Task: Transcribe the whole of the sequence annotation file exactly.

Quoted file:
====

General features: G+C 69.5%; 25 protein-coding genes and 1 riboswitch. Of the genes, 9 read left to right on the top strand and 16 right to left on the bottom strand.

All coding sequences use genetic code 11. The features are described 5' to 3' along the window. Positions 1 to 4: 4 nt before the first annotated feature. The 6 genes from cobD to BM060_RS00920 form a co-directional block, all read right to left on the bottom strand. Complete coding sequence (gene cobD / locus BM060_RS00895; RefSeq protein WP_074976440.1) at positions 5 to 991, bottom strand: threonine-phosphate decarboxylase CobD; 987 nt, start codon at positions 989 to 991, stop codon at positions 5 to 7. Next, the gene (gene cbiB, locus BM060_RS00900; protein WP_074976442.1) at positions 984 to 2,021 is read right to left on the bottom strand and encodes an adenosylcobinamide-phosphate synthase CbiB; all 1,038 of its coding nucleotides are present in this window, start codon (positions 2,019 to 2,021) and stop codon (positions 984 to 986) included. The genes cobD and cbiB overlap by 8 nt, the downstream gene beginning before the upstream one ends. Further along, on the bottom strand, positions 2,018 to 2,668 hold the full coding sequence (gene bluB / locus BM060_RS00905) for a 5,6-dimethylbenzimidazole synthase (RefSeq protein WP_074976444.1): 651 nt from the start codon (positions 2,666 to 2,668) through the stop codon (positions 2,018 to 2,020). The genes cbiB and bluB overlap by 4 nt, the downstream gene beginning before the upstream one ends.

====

General features: G+C 69.5%; 25 protein-coding genes and 1 riboswitch. Of the genes, 9 read left to right on the top strand and 16 right to left on the bottom strand.

All coding sequences use genetic code 11. The features are described 5' to 3' along the window. Positions 1 to 4: 4 nt before the first annotated feature. The 6 genes from cobD to BM060_RS00920 form a co-directional block, all read right to left on the bottom strand. Complete coding sequence (gene cobD / locus BM060_RS00895; RefSeq protein WP_074976440.1) at positions 5 to 991, bottom strand: threonine-phosphate decarboxylase CobD; 987 nt, start codon at positions 989 to 991, stop codon at positions 5 to 7. Next, the gene (gene cbiB, locus BM060_RS00900; protein WP_074976442.1) at positions 984 to 2,021 is read right to left on the bottom strand and encodes an adenosylcobinamide-phosphate synthase CbiB; all 1,038 of its coding nucleotides are present in this window, start codon (positions 2,019 to 2,021) and stop codon (positions 984 to 986) included. The genes cobD and cbiB overlap by 8 nt, the downstream gene beginning before the upstream one ends. Further along, on the bottom strand, positions 2,018 to 2,668 hold the full coding sequence (gene bluB / locus BM060_RS00905) for a 5,6-dimethylbenzimidazole synthase (RefSeq protein WP_074976444.1): 651 nt from the start codon (positions 2,666 to 2,668) through the stop codon (positions 2,018 to 2,020). The genes cbiB and bluB overlap by 4 nt, the downstream gene beginning before the upstream one ends.